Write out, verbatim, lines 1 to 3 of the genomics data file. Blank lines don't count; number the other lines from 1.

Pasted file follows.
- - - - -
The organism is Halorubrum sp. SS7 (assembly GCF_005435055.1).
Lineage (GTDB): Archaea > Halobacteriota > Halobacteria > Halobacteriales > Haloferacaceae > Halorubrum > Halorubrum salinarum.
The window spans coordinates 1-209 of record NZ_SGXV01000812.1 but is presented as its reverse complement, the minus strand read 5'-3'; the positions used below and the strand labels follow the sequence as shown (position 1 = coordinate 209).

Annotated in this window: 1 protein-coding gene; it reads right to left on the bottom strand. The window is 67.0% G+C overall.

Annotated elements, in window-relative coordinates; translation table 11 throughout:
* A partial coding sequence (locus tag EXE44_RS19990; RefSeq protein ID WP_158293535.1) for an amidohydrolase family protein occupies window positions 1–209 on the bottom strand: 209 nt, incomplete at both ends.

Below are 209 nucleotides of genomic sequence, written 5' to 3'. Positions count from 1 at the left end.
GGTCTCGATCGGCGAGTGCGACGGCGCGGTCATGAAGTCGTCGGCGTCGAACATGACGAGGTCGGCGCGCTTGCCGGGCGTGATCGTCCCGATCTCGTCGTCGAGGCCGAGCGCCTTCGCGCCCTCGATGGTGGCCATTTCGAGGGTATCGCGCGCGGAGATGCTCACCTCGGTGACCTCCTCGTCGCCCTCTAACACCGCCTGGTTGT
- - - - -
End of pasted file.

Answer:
The organism is Halorubrum sp. SS7 (assembly GCF_005435055.1).
Lineage (GTDB): Archaea > Halobacteriota > Halobacteria > Halobacteriales > Haloferacaceae > Halorubrum > Halorubrum salinarum.
The window spans coordinates 1-209 of record NZ_SGXV01000812.1 but is presented as its reverse complement, the minus strand read 5'-3'; the positions used below and the strand labels follow the sequence as shown (position 1 = coordinate 209).